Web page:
— 1870. Hand-list of Genera and Species of Birds, Part II. London : British Museum. 
Ogilvie-Grant, W. R. 1893. Catalogue of the Game Birds in the Collection of the British Museum- 

London (Cat. Birds Brit. Mus., Vol. XXII). 
Peters, J. L. 1934. Check-list of the Birds of the World. Vol. 2. Cambridge, Mass.: Harvard 

University Press. 
Salvadori, T. 1874. Catalogo sistematico degli uccelli di Borneo. Ann. Mus. Civ. Stor. Nat. 

Genova 5 : 1-429. 
Scopoli, G. A. 1786. Deliciae Florae et Faunae Insubricae. Pars II. Pa via. 
Sharpe, R. B. 1876. Contributions to the ornithology of Borneo. Part 1. Ibis (3)6: 29-52. 

— 1879. Contributions to the ornithology of Borneo. Part 4. Ibis (4) 3 : 233-272. 

— 1 88 1. On the birds of Sandakan, north-east Borneo. Proc. Zool. Soc. London: 790-800. 

— 1890. On the ornithology of northern Borneo. Part 6. Ibis (6) 2: 133-149.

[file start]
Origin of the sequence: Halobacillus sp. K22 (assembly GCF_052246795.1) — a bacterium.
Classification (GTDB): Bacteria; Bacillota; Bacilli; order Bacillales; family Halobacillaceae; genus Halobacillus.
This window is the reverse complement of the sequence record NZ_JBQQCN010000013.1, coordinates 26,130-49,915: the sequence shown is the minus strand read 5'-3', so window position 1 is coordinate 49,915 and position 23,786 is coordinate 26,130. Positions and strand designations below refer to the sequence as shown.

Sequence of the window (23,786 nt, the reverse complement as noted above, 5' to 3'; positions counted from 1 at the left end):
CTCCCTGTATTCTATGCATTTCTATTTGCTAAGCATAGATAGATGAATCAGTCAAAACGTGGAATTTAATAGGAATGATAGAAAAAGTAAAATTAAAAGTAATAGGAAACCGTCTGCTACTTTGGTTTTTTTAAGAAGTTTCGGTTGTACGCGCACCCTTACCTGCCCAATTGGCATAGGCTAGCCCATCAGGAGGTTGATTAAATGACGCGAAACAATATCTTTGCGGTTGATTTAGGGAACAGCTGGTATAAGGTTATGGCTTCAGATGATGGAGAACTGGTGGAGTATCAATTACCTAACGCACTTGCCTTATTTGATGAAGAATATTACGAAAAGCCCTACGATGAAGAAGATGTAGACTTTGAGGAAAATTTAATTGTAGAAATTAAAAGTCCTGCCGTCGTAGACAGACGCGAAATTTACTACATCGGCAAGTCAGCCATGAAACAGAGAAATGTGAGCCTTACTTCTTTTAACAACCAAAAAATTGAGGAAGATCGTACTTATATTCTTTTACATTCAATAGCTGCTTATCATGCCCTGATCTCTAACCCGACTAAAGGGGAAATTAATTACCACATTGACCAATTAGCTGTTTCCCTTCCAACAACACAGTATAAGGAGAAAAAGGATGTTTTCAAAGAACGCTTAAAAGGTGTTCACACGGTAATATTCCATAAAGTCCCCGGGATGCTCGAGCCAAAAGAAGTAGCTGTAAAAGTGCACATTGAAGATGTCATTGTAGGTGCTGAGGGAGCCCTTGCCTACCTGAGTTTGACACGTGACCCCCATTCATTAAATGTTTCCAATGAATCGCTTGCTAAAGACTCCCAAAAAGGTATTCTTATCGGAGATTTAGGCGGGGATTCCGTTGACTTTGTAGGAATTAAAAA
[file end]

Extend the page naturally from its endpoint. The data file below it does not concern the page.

Smythies, B. E. i960. The Birds of Borneo. Edinburgh & London: Oliver & Boyd. 

— 1968. The Birds of Borneo, 2nd ed. Edinburgh & London: Oliver & Boyd. 
Sonnerat, P. 1782. Voyage aux Indes Orientales et a la Chine. 2 vols. Paris. 

— 1 806. Voyage aux Indes Orientales et a la Chine. Nouv. ed. 4 vols. Paris. 

54 



Notes on a Lanner with malformed bill, and on 
hornbills feeding on oil palm fruits 

by W. R.J. Dean 

Received 21st March, 1975 
In August 1970 an immature Lanner Falco biarmicus was found dead on the 
national road 16 km north-east of Christiana, Transvaal, South Africa. The 
bird was made into a study skin and is now in the collection of the Alexander 
McGregor Memorial Museum, Kimberley (specimen no. NMK/B/1180). It 
has the upper and lower mandibles malformed as shown in the Plate. The 
upper mandible curves down sharply and is twisted laterally to the right 
crossing the lower mandible which has projected beyond the upper by 
5 mm. The lower mandible is also twisted laterally. On dissection the bird 




Immature Lanner with malformed bill. 

proved to be in fair condition with a small amount of fat present. The